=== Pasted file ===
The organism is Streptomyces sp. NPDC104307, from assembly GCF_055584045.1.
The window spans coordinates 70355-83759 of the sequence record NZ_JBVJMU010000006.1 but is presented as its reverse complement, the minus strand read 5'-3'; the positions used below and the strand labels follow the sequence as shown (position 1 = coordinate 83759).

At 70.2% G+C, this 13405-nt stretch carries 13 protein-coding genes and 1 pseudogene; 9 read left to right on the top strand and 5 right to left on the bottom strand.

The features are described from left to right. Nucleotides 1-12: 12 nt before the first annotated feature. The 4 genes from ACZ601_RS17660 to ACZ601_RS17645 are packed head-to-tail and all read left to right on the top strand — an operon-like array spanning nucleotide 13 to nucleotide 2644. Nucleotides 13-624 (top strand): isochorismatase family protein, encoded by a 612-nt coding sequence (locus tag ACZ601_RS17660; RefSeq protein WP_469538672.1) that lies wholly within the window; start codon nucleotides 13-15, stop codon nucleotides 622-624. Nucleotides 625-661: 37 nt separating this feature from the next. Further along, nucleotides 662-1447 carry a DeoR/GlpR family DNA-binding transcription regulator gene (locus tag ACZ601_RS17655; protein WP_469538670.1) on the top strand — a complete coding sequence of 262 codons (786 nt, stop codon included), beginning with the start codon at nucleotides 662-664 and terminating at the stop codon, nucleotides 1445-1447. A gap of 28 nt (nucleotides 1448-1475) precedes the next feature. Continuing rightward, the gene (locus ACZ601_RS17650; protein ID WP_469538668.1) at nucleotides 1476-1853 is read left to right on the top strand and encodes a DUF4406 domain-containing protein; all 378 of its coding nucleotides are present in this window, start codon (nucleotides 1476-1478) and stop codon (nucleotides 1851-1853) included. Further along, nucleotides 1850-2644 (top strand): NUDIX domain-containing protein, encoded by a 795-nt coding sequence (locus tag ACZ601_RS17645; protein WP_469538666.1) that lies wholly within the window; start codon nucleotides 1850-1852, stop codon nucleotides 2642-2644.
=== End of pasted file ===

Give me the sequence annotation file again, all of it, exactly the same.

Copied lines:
The organism is Streptomyces sp. NPDC104307, from assembly GCF_055584045.1.
The window spans coordinates 70355-83759 of the sequence record NZ_JBVJMU010000006.1 but is presented as its reverse complement, the minus strand read 5'-3'; the positions used below and the strand labels follow the sequence as shown (position 1 = coordinate 83759).

At 70.2% G+C, this 13405-nt stretch carries 13 protein-coding genes and 1 pseudogene; 9 read left to right on the top strand and 5 right to left on the bottom strand.

The features are described from left to right. Nucleotides 1-12: 12 nt before the first annotated feature. The 4 genes from ACZ601_RS17660 to ACZ601_RS17645 are packed head-to-tail and all read left to right on the top strand — an operon-like array spanning nucleotide 13 to nucleotide 2644. Nucleotides 13-624 (top strand): isochorismatase family protein, encoded by a 612-nt coding sequence (locus tag ACZ601_RS17660; RefSeq protein WP_469538672.1) that lies wholly within the window; start codon nucleotides 13-15, stop codon nucleotides 622-624. Nucleotides 625-661: 37 nt separating this feature from the next. Further along, nucleotides 662-1447 carry a DeoR/GlpR family DNA-binding transcription regulator gene (locus tag ACZ601_RS17655; protein WP_469538670.1) on the top strand — a complete coding sequence of 262 codons (786 nt, stop codon included), beginning with the start codon at nucleotides 662-664 and terminating at the stop codon, nucleotides 1445-1447. A gap of 28 nt (nucleotides 1448-1475) precedes the next feature. Continuing rightward, the gene (locus ACZ601_RS17650; protein ID WP_469538668.1) at nucleotides 1476-1853 is read left to right on the top strand and encodes a DUF4406 domain-containing protein; all 378 of its coding nucleotides are present in this window, start codon (nucleotides 1476-1478) and stop codon (nucleotides 1851-1853) included. Further along, nucleotides 1850-2644 (top strand): NUDIX domain-containing protein, encoded by a 795-nt coding sequence (locus tag ACZ601_RS17645; protein WP_469538666.1) that lies wholly within the window; start codon nucleotides 1850-1852, stop codon nucleotides 2642-2644.